PEIR Digital Library

Welcome to the Pathology Education Informational Resource (PEIR) Digital Library, a multidisciplinary public access image database for use in medical education.

Home / Keyword carcinoid /


00133335.jpg 00133236Thumbnails0013333600133236Thumbnails00133336

RADIOLOGY: HEPATOBILIARY: Case# 32822: RCC METASTASIS, HEMANGIOMA. This is a 62 year old male who is three years status post right radical nephrectomy for a renal cell carcinoma. The patient had a previous abdominal CT done two months ago that showed a suspicious liver mass. Pre-contrast images through the liver demonstrate a 2 x 1.5cm low attenuation mass inferiorly and posteriorly which was identified on the previous CT and a 4 x 4cm low attenuation mass within the posterior segment of the right lobe not previously identified. The 4cm mass shows intense but fairly homogenous peripheral enhancement with central low attenuation. Delayed images through the liver show central filling of the large mass. The smaller mass is not visible on post contrast images. The appearance of the small lesion is grossly unchanged from the prior study when it was thought to be a hemangioma. The liver is a common site for the metastatic spread of malignant tumors. Metatstatic lesions are the most common malignant tumor of the liver. Most arise from the colon, although they may originate from almost any primary malignancy. Liver metastases are usually multiple, well-defined, low density solid masses. When there is fatty infiltration, the masses may appear as high density solid masses. When the tumor is mucinous colon or ovarian carcinoma, melanoma, lung, or carcinoid, the tumor may have a cystic or necrotic appearance. Metastatic lesions may also be calcified. A solitary metastatic lesion may present a problem in differentiation. Thus it is necessary to consider the other possibilities such as hepatoma, hepatic adenoma, focal nodular hyperplasia, and cavernous hemangioma. Cavernous hemangiomas are the second most common focal mass found in the liver. They are usually asyptomatic, however when very large, may cause symptoms by pressure effect, hemorrhage, or arteriovenous shunting. The classic CT findings include a well-defined hypodense mass of same density of other blood-filled spaces, the development of nodule-like areas of enhancement from the periphery following administration of a bolus of contrast, areas of enhancement become confluent and isodense of hyperdense relative to the liver parenchyma, prolonged retention of contrast material, persisting within the lesion for 20 to 30 minutes, and discrete areas of fibrosis and calcification which remain hypodense throughtout the enhancement period.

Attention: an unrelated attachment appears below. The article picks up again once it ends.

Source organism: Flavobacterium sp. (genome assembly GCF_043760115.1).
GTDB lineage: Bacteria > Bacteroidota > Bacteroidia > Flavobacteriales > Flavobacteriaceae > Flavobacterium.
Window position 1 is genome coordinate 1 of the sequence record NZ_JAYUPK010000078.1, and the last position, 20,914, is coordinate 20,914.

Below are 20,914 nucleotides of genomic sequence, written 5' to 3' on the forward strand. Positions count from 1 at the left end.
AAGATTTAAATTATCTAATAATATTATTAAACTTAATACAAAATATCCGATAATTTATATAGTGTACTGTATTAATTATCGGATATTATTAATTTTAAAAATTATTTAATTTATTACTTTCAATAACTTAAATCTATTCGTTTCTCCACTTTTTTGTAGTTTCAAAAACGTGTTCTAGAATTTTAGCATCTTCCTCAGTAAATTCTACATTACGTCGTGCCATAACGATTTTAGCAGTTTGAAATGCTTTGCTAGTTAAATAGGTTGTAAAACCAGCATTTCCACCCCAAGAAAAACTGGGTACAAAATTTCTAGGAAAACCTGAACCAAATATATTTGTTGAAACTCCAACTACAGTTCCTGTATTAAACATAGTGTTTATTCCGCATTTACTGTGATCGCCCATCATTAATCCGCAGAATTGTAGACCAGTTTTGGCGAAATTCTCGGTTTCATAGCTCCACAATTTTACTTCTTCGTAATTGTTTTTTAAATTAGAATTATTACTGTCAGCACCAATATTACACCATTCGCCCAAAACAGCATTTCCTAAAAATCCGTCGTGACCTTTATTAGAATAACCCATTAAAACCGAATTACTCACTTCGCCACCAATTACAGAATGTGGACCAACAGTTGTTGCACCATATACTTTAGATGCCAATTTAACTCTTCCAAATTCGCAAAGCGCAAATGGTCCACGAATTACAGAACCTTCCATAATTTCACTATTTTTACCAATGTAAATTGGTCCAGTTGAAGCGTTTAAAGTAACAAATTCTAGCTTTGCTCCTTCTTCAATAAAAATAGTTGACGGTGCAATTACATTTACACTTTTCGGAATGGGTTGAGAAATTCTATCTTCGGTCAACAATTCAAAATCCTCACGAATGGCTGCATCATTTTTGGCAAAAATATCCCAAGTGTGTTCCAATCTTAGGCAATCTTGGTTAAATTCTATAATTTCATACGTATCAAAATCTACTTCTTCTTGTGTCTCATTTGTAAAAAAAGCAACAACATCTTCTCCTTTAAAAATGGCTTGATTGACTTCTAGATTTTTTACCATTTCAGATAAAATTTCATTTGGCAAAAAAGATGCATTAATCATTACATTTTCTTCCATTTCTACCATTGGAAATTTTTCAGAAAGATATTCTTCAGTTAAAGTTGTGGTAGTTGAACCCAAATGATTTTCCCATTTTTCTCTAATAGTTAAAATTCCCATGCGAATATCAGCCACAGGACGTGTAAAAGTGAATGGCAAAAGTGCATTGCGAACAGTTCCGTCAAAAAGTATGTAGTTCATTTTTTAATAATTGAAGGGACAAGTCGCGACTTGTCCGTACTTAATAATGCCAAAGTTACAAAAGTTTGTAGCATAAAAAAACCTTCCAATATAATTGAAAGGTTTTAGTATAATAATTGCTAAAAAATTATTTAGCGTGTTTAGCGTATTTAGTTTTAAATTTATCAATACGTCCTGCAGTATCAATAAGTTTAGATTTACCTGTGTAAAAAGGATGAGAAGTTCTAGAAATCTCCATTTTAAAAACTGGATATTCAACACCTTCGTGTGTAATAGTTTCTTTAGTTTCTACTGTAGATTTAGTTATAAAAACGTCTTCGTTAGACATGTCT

Peter Anderson